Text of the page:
China's Xi Is Battling a Potent Weapon: Mockery

Nicholas Kristof weighs in on the China protests
By John Johnson,  Newser Staff
Posted Dec 1, 2022 1:04 PM CST
Kristof: Nobody Knows How China Unrest Will End
A protester holds up a blank sheet paper, which has become a potent symbol against China's crackdown on demonstrators.   (AP Photo/Ng Han Guan)

Nicholas Kristof was the New York Times bureau chief in Beijing when the Tiananmen Square protests erupted in 1989, but he's not pretending to know how China's current unrest will end. His advice? "Run from anyone who predicts confidently where China is headed," he writes in a Times essay. "One of the few continuities in China over the last 150 years has been periodic and unexpected discontinuity." Kristof, however, doesn't see the current protests as being in the same league as Tiananmen—they are much smaller, for one thing, and China's government has responded far more quickly than it did in 1989. Given that demonstrators face quick detention, "it’s difficult to see how open resistance can be sustained," he writes. And yet, something does indeed appear to have changed.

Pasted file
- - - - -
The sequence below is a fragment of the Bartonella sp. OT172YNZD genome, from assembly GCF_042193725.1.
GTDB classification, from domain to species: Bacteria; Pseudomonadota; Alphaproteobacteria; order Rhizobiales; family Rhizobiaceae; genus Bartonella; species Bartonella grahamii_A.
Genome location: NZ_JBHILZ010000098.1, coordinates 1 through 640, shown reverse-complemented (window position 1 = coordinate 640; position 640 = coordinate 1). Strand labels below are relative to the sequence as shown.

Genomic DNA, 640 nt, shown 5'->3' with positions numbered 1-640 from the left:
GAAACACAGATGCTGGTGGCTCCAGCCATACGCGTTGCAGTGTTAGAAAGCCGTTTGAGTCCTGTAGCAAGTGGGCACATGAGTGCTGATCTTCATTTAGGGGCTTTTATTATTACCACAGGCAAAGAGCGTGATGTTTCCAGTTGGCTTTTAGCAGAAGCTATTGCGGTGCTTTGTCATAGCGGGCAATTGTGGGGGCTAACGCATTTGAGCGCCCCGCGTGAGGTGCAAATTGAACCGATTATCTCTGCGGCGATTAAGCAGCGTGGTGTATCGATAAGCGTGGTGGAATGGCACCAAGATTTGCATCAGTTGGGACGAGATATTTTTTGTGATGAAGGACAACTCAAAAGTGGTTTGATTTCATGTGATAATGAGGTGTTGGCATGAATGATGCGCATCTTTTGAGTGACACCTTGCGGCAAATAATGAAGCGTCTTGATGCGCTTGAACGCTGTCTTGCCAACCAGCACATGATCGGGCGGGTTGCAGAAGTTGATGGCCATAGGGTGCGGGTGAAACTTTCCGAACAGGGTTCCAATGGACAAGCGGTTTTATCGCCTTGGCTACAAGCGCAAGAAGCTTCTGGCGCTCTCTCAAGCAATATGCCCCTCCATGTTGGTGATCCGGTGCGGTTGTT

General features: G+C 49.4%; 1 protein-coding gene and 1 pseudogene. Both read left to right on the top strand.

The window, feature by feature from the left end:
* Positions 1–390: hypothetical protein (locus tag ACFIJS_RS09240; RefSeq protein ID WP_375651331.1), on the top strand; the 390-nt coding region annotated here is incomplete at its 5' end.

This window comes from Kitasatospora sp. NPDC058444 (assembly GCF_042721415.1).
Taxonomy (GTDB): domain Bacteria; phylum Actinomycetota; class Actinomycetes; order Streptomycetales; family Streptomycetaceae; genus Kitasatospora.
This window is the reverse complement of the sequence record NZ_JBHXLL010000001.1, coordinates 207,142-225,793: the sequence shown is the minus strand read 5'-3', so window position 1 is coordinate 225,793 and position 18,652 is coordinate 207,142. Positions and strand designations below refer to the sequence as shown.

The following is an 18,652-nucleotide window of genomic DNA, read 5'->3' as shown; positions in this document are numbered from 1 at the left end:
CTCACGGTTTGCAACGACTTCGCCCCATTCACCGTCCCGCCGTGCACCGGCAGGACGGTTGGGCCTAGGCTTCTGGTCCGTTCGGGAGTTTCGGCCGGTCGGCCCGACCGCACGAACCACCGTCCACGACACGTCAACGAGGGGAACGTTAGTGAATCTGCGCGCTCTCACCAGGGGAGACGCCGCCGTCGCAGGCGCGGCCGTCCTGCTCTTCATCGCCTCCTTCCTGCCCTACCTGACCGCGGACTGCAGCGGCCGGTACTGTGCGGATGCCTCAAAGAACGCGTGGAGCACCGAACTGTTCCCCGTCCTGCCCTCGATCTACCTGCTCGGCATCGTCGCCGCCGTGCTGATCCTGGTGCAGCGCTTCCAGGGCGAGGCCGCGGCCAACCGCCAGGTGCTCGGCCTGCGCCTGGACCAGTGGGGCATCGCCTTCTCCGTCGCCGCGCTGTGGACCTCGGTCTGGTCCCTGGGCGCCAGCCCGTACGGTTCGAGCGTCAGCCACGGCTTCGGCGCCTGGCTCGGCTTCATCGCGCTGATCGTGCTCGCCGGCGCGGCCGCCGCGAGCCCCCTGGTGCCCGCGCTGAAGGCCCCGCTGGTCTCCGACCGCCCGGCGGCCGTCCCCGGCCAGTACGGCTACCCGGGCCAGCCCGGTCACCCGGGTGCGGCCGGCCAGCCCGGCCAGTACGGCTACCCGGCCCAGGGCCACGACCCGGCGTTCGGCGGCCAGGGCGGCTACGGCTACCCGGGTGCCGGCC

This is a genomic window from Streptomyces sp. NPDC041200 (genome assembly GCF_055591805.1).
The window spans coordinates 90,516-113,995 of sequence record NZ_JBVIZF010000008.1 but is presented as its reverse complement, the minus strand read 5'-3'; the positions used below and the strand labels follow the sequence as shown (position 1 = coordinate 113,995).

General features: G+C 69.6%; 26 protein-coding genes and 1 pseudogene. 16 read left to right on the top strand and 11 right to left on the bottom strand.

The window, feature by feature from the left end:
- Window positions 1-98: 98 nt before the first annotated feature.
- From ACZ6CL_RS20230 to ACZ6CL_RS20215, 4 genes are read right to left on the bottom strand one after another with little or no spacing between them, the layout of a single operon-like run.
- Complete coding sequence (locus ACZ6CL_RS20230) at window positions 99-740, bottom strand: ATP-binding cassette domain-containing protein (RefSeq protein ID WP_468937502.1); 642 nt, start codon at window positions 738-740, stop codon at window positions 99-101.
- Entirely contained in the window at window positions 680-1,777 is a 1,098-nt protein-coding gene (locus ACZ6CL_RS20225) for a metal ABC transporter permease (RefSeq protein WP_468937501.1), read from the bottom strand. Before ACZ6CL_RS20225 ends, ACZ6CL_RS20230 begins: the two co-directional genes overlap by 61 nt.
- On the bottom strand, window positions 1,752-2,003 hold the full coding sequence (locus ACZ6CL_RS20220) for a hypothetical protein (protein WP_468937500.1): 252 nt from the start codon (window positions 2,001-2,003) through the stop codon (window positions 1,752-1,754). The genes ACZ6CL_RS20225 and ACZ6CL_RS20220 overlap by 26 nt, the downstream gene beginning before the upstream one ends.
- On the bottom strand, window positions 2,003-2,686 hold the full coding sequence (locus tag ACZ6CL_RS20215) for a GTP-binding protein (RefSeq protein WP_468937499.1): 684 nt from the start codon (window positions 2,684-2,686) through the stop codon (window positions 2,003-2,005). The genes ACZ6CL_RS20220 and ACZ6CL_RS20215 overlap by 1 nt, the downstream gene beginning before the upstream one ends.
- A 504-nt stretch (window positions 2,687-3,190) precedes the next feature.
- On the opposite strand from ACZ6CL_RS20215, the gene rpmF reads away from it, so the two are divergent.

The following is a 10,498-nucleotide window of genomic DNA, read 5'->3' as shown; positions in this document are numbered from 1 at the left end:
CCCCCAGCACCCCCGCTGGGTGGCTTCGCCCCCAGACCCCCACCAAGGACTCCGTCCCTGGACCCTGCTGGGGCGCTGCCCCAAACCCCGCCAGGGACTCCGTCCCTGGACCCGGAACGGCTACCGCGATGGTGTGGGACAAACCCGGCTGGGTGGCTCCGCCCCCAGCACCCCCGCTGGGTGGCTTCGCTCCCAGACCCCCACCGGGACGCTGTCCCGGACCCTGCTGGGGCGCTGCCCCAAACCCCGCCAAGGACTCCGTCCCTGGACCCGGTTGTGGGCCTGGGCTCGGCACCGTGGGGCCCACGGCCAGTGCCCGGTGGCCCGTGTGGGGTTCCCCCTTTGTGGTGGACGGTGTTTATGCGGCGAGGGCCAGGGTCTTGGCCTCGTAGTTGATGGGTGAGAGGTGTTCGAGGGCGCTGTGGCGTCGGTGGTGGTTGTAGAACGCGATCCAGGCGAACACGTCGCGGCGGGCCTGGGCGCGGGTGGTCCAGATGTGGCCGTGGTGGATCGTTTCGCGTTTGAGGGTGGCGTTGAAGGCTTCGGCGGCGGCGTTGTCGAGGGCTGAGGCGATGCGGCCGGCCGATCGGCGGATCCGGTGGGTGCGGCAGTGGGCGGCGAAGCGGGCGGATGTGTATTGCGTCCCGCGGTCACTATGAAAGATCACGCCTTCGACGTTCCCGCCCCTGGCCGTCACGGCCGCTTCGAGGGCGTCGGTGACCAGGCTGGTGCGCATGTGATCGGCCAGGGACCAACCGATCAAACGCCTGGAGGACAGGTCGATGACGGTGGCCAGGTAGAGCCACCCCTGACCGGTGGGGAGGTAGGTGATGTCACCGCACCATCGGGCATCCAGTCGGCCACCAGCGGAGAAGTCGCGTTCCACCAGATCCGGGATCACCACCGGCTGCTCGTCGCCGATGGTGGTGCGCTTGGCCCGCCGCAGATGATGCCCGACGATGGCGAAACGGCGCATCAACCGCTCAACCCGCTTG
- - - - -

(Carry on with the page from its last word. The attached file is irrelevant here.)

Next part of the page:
Kristof notes that protesters are making effective use of a weapon that authoritarian regimes always struggle to deflect: humor. They are laughing at Xi Jinping and his policies. Some protesters sing the national anthem, ironically, because of the lines, "Arise, ye who refuse to be slaves … The Chinese nation faces its greatest danger." When police arrive, they chant pro-lockdown slogans such as "We want COVID tests!" And they're holding up blank sheets of paper, daring authorities to arrest them for saying, literally, nothing. The latest: People online are posting about banana peels (because its Chinese version, xiang jiao pi, mimics Xi's initials) and shrimp moss (because it sounds like "step down" in Chinese). Which raises the question: "How do you arrest people for posting about banana peels without adding to the ridicule that undermines your rule?" (Read the full essay.)

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